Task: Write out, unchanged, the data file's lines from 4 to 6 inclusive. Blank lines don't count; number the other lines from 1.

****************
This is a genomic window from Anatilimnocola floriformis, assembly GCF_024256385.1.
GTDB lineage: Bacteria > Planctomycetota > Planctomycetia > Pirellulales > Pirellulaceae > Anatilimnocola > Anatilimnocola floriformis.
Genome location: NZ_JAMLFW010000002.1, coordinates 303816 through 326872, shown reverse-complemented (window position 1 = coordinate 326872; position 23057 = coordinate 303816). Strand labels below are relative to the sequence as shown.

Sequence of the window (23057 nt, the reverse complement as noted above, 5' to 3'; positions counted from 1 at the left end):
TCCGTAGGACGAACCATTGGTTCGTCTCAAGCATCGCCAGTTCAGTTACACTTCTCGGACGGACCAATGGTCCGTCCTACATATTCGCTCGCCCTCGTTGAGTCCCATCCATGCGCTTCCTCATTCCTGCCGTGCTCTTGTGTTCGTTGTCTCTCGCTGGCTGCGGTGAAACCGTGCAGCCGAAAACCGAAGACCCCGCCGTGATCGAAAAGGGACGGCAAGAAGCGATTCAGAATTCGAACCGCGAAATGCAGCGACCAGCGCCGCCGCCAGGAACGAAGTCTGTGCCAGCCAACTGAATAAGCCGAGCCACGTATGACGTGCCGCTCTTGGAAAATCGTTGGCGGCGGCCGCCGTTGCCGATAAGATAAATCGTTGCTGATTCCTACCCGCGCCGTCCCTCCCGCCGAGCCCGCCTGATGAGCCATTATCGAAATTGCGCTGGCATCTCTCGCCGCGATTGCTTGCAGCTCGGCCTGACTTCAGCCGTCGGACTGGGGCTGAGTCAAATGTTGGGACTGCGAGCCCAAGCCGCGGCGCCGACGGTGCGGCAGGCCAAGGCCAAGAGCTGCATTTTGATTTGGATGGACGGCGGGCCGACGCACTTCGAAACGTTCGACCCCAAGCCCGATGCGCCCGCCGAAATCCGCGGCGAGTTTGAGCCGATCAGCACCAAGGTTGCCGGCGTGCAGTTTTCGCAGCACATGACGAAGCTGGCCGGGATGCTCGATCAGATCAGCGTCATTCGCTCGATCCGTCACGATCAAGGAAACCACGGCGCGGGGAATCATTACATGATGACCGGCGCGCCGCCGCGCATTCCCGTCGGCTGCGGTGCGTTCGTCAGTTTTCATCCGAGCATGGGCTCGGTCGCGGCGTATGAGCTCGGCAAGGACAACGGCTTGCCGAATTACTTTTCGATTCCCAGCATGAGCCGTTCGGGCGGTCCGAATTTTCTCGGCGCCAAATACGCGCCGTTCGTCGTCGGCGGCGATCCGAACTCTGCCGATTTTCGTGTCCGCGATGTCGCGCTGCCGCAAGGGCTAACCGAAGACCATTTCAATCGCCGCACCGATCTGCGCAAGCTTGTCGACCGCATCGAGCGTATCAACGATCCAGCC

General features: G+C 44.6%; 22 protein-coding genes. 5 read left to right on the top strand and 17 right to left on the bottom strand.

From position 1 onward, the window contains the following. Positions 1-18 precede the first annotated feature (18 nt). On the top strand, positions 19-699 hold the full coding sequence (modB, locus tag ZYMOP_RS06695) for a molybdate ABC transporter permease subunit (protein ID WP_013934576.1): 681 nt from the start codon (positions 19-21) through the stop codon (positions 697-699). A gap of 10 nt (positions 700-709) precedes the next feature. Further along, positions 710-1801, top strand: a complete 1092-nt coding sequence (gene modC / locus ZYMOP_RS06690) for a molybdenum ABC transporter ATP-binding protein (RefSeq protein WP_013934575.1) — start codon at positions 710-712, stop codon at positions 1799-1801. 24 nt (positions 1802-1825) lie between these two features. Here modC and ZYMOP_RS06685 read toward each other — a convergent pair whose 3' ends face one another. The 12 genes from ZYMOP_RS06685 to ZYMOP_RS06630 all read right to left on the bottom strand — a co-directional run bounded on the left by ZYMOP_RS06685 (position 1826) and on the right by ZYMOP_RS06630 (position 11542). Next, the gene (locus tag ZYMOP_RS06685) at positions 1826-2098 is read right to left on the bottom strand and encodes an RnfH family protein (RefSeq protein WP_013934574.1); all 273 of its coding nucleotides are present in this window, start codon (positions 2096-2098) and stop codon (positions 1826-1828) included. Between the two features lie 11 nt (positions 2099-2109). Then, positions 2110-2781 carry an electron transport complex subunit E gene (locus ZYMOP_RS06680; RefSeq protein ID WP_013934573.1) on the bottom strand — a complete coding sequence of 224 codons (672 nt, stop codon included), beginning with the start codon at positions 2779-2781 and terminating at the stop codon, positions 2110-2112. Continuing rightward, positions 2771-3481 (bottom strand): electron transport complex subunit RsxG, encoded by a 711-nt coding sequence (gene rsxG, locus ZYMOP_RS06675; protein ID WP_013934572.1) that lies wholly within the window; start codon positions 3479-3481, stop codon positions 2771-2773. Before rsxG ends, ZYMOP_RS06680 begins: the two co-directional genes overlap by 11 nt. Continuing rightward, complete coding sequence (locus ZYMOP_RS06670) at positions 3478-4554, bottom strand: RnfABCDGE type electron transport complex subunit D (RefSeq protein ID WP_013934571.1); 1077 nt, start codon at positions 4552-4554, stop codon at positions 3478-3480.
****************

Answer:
Sequence of the window (23057 nt, the reverse complement as noted above, 5' to 3'; positions counted from 1 at the left end):
TCCGTAGGACGAACCATTGGTTCGTCTCAAGCATCGCCAGTTCAGTTACACTTCTCGGACGGACCAATGGTCCGTCCTACATATTCGCTCGCCCTCGTTGAGTCCCATCCATGCGCTTCCTCATTCCTGCCGTGCTCTTGTGTTCGTTGTCTCTCGCTGGCTGCGGTGAAACCGTGCAGCCGAAAACCGAAGACCCCGCCGTGATCGAAAAGGGACGGCAAGAAGCGATTCAGAATTCGAACCGCGAAATGCAGCGACCAGCGCCGCCGCCAGGAACGAAGTCTGTGCCAGCCAACTGAATAAGCCGAGCCACGTATGACGTGCCGCTCTTGGAAAATCGTTGGCGGCGGCCGCCGTTGCCGATAAGATAAATCGTTGCTGATTCCTACCCGCGCCGTCCCTCCCGCCGAGCCCGCCTGATGAGCCATTATCGAAATTGCGCTGGCATCTCTCGCCGCGATTGCTTGCAGCTCGGCCTGACTTCAGCCGTCGGACTGGGGCTGAGTCAAATGTTGGGACTGCGAGCCCAAGCCGCGGCGCCGACGGTGCGGCAGGCCAAGGCCAAGAGCTGCATTTTGATTTGGATGGACGGCGGGCCGACGCACTTCGAAACGTTCGACCCCAAGCCCGATGCGCCCGCCGAAATCCGCGGCGAGTTTGAGCCGATCAGCACCAAGGTTGCCGGCGTGCAGTTTTCGCAGCACATGACGAAGCTGGCCGGGATGCTCGATCAGATCAGCGTCATTCGCTCGATCCGTCACGATCAAGGAAACCACGGCGCGGGGAATCATTACATGATGACCGGCGCGCCGCCGCGCATTCCCGTCGGCTGCGGTGCGTTCGTCAGTTTTCATCCGAGCATGGGCTCGGTCGCGGCGTATGAGCTCGGCAAGGACAACGGCTTGCCGAATTACTTTTCGATTCCCAGCATGAGCCGTTCGGGCGGTCCGAATTTTCTCGGCGCCAAATACGCGCCGTTCGTCGTCGGCGGCGATCCGAACTCTGCCGATTTTCGTGTCCGCGATGTCGCGCTGCCGCAAGGGCTAACCGAAGACCATTTCAATCGCCGCACCGATCTGCGCAAGCTTGTCGACCGCATCGAGCGTATCAACGATCCAGCC

General features: G+C 44.6%; 22 protein-coding genes. 5 read left to right on the top strand and 17 right to left on the bottom strand.